Objectively speaking, the formal visit of Alex Azar, the US Secretary for Health and Human Services, to Taiwan from August 9 to 12 marked the rapidly rising soft power of Taiwan, whose performance in dealing with Covid-19 has already earned international respect and reputation.
While the US is still struggling domestically to cope with the rapidly spreading Covid-19, Azar’s visit to Taiwan was politically significant.
First, Azar’s visit marked the highest-level US official delegation to Taiwan since Washington shifted its diplomatic recognition to the People’s Republic of China (PRC) in 1979. Azar’s delegation included his subordinates Robert Kadlec, the Assistant Secretary for Preparedness and Response, and Brian Harrison, the Chief of Staff. Accompanying the US delegation were James Moriarty, the Chairman of the Board of Trustees of the American Institute in Taiwan (AIT), and Taiwan-based AIT Director Brent Christensen. After having one Covid-19 test in the US, the delegation members led by Azar also underwent Covid-19 test in Taipei airport’s guest room. The last US cabinet-level visit to Taiwan could be traced back to 2014, when the Obama administration sent Environmental Protection Agency administrator Gina McCarthy to Taipei. The most glaring difference between the 2014 visit and the 2020 delegation is that the US-China relations are now at a nadir, although the US government under Donald Trump, according to Douglas Paal, the former AIT Director in Taiwan from 2002 to 2006, “did not ignore the ‘red line’ of Beijing” because no national security official from the US was sent to Taipei during Azar’s visit.
However, Azar’s visit aroused the immediate and strong reaction from China’s Foreign Ministry. A spokesman of the PRC Foreign Ministry, Zhao Lijian, said on August 10 that the US action “seriously violated its promise on the question of Taiwan.” Zhao added that the PRC government urged the US counterpart to “carefully manage the Taiwan question to avoid incurring serious harm to the important areas of cooperation between China and the US and to the peace and stability across the Taiwan Strait.”
Second, the remarks of Azar showed that the US is keen to enhance public health cooperation with Taiwan, which is widely regarded as a place effectively containing the spread of Covid-19. On August 10, Azar met the Taiwan President, Tsai Ing-wen, and he first congratulated her success in being re-elected as the president. Azar also pointed out that the US is eager to enhance cooperation with Taiwan in public health, the control of infectious diseases, the study of disease prevention, mutual medical research, pharmaceutical invention and production, and vaccine research and production. Azar and the Taiwan side signed a Memorandum of Understanding on various areas of public health collaboration. He added that the US government would consider taking the lead to set up a new worldwide health organization and would discuss with Taiwan on the possibility of its willingness to participate.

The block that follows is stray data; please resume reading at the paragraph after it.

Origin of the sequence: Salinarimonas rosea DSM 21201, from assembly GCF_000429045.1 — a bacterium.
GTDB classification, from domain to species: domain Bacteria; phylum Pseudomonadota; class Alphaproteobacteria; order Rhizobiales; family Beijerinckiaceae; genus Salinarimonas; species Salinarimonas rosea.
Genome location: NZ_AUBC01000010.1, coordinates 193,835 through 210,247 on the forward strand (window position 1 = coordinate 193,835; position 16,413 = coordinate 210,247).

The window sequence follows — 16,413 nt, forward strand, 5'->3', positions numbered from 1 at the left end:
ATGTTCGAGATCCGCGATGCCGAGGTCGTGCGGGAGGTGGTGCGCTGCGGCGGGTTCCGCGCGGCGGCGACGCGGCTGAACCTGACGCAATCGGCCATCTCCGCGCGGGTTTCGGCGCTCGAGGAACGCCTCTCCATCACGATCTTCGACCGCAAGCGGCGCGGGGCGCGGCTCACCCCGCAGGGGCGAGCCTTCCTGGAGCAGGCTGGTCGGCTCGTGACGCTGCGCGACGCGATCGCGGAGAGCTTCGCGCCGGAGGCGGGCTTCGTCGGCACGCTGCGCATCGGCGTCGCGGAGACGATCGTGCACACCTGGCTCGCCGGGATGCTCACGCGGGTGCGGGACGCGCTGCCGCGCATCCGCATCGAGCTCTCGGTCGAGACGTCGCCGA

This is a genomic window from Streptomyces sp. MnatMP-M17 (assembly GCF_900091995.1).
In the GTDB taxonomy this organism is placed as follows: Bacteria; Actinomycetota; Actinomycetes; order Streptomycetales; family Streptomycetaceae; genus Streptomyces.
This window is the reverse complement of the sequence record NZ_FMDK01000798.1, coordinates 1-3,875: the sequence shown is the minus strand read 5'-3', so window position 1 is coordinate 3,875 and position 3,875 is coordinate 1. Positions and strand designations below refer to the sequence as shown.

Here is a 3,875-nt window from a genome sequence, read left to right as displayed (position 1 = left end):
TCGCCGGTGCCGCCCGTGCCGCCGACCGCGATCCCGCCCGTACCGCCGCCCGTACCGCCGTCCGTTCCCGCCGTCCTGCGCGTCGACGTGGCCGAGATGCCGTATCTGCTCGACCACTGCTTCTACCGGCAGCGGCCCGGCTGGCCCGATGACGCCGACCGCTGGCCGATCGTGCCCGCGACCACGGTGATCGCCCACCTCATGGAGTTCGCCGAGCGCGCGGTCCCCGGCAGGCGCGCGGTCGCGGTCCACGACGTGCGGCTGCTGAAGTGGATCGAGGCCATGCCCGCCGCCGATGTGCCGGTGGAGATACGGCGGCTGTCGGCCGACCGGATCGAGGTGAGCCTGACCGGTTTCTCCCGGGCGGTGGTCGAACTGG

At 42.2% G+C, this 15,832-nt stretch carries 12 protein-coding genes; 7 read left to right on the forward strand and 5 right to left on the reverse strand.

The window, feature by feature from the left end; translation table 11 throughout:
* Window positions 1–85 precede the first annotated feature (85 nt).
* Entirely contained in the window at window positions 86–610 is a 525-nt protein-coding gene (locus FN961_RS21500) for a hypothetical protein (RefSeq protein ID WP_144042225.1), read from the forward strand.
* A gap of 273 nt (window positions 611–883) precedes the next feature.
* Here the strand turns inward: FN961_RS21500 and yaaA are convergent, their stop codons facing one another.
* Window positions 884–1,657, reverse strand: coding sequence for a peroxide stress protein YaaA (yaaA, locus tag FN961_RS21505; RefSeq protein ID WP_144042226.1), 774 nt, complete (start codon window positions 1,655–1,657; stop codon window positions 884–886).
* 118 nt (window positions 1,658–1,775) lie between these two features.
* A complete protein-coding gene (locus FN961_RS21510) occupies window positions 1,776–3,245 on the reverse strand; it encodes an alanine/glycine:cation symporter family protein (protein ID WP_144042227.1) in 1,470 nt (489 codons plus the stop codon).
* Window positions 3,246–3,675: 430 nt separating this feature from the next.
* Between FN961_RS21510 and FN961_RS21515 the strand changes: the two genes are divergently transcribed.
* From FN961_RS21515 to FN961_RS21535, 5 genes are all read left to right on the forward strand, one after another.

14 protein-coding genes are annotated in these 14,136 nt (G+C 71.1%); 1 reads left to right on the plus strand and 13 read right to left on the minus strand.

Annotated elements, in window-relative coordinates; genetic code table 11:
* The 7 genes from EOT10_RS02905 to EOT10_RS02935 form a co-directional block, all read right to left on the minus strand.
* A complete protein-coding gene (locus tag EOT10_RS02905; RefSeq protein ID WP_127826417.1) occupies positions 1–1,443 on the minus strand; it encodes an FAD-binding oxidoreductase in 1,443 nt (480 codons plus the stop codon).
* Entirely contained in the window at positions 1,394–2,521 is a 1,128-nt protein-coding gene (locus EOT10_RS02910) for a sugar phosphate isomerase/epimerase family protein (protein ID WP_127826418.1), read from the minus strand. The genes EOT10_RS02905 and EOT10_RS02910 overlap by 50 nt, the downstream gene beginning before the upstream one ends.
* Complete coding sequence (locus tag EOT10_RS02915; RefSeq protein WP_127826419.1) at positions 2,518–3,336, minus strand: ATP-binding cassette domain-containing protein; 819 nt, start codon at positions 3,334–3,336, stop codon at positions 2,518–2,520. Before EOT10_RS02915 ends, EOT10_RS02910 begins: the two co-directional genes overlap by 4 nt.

At a time when US-China relations are at their nadir since their diplomatic normalization in 1979, Azar’s visit and remarks characterized not only the closer Washington-Taipei relations but also the US recognition of Taiwan’s achievement and performance in containing Covid-19. Azar used the term president to address Tsai in his visit, demonstrating that,ideologically, the US fully respects and recognizes the democratic system in Taiwan.
In response to Azar’s remarks and action, the PRC Foreign Ministry official Zhao Lijian on August 12 added that Azar “put up a political show” in Taiwan at a time when the US witnessed the death of many American citizens due to the outbreak of Covid-19, and that some people in the US “played with fire” over the question of “China’s core interest.” Zhao remarked that the Taiwan Democratic Progressive Party should not be preoccupied with its role of being “a puppet” and its intention of“utilizing Covid-19 as a plot to seek independence,” a plot thatwould lead to “an impasse.”